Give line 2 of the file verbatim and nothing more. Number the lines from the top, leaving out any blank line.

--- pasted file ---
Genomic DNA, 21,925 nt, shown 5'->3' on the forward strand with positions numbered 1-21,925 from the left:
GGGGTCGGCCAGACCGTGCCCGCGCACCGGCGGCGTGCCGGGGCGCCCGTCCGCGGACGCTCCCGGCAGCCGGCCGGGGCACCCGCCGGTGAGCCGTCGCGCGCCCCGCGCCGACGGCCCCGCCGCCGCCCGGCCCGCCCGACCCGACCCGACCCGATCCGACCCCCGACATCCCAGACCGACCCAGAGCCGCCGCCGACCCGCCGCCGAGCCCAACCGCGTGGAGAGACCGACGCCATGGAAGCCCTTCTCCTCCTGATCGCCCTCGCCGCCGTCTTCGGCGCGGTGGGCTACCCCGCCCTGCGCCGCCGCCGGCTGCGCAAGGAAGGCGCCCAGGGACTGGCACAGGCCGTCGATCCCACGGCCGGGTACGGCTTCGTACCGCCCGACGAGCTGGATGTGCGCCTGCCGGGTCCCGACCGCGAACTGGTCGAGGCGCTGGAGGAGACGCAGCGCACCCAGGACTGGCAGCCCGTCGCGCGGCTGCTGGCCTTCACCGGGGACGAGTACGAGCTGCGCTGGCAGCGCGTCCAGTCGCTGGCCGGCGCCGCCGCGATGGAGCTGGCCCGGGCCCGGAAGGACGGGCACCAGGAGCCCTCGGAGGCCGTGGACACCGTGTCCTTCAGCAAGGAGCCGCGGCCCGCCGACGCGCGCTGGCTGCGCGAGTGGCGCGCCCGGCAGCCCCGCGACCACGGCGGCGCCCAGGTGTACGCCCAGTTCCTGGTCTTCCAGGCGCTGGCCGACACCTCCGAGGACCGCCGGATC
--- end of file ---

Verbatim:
GGGGTCGGCCAGACCGTGCCCGCGCACCGGCGGCGTGCCGGGGCGCCCGTCCGCGGACGCTCCCGGCAGCCGGCCGGGGCACCCGCCGGTGAGCCGTCGCGCGCCCCGCGCCGACGGCCCCGCCGCCGCCCGGCCCGCCCGACCCGACCCGACCCGATCCGACCCCCGACATCCCAGACCGACCCAGAGCCGCCGCCGACCCGCCGCCGAGCCCAACCGCGTGGAGAGACCGACGCCATGGAAGCCCTTCTCCTCCTGATCGCCCTCGCCGCCGTCTTCGGCGCGGTGGGCTACCCCGCCCTGCGCCGCCGCCGGCTGCGCAAGGAAGGCGCCCAGGGACTGGCACAGGCCGTCGATCCCACGGCCGGGTACGGCTTCGTACCGCCCGACGAGCTGGATGTGCGCCTGCCGGGTCCCGACCGCGAACTGGTCGAGGCGCTGGAGGAGACGCAGCGCACCCAGGACTGGCAGCCCGTCGCGCGGCTGCTGGCCTTCACCGGGGACGAGTACGAGCTGCGCTGGCAGCGCGTCCAGTCGCTGGCCGGCGCCGCCGCGATGGAGCTGGCCCGGGCCCGGAAGGACGGGCACCAGGAGCCCTCGGAGGCCGTGGACACCGTGTCCTTCAGCAAGGAGCCGCGGCCCGCCGACGCGCGCTGGCTGCGCGAGTGGCGCGCCCGGCAGCCCCGCGACCACGGCGGCGCCCAGGTGTACGCCCAGTTCCTGGTCTTCCAGGCGCTGGCCGACACCTCCGAGGACCGCCGGATC